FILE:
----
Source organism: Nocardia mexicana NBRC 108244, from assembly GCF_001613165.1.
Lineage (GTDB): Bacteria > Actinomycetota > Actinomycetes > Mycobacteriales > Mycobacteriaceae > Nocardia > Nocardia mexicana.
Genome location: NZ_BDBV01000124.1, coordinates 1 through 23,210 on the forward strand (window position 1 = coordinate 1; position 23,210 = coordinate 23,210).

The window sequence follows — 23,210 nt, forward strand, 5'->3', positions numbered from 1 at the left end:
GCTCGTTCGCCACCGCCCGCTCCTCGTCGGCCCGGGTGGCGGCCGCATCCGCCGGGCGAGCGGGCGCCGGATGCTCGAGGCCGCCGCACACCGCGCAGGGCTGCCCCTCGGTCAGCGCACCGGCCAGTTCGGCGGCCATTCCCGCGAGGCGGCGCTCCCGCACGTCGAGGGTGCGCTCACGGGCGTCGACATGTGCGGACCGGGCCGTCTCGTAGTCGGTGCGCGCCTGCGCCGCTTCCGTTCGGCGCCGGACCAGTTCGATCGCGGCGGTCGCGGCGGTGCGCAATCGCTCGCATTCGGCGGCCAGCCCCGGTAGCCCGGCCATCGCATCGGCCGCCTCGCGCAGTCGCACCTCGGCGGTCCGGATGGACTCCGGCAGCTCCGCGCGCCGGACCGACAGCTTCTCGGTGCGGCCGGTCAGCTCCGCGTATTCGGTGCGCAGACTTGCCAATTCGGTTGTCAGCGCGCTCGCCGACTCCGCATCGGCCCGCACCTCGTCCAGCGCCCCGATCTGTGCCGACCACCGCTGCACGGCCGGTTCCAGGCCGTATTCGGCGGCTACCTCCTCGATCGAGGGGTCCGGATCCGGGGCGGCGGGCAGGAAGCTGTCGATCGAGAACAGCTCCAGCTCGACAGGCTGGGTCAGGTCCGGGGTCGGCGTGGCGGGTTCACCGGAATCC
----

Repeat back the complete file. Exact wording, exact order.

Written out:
Source organism: Nocardia mexicana NBRC 108244, from assembly GCF_001613165.1.
Lineage (GTDB): Bacteria > Actinomycetota > Actinomycetes > Mycobacteriales > Mycobacteriaceae > Nocardia > Nocardia mexicana.
Genome location: NZ_BDBV01000124.1, coordinates 1 through 23,210 on the forward strand (window position 1 = coordinate 1; position 23,210 = coordinate 23,210).

The window sequence follows — 23,210 nt, forward strand, 5'->3', positions numbered from 1 at the left end:
GCTCGTTCGCCACCGCCCGCTCCTCGTCGGCCCGGGTGGCGGCCGCATCCGCCGGGCGAGCGGGCGCCGGATGCTCGAGGCCGCCGCACACCGCGCAGGGCTGCCCCTCGGTCAGCGCACCGGCCAGTTCGGCGGCCATTCCCGCGAGGCGGCGCTCCCGCACGTCGAGGGTGCGCTCACGGGCGTCGACATGTGCGGACCGGGCCGTCTCGTAGTCGGTGCGCGCCTGCGCCGCTTCCGTTCGGCGCCGGACCAGTTCGATCGCGGCGGTCGCGGCGGTGCGCAATCGCTCGCATTCGGCGGCCAGCCCCGGTAGCCCGGCCATCGCATCGGCCGCCTCGCGCAGTCGCACCTCGGCGGTCCGGATGGACTCCGGCAGCTCCGCGCGCCGGACCGACAGCTTCTCGGTGCGGCCGGTCAGCTCCGCGTATTCGGTGCGCAGACTTGCCAATTCGGTTGTCAGCGCGCTCGCCGACTCCGCATCGGCCCGCACCTCGTCCAGCGCCCCGATCTGTGCCGACCACCGCTGCACGGCCGGTTCCAGGCCGTATTCGGCGGCTACCTCCTCGATCGAGGGGTCCGGATCCGGGGCGGCGGGCAGGAAGCTGTCGATCGAGAACAGCTCCAGCTCGACAGGCTGGGTCAGGTCCGGGGTCGGCGTGGCGGGTTCACCGGAATCC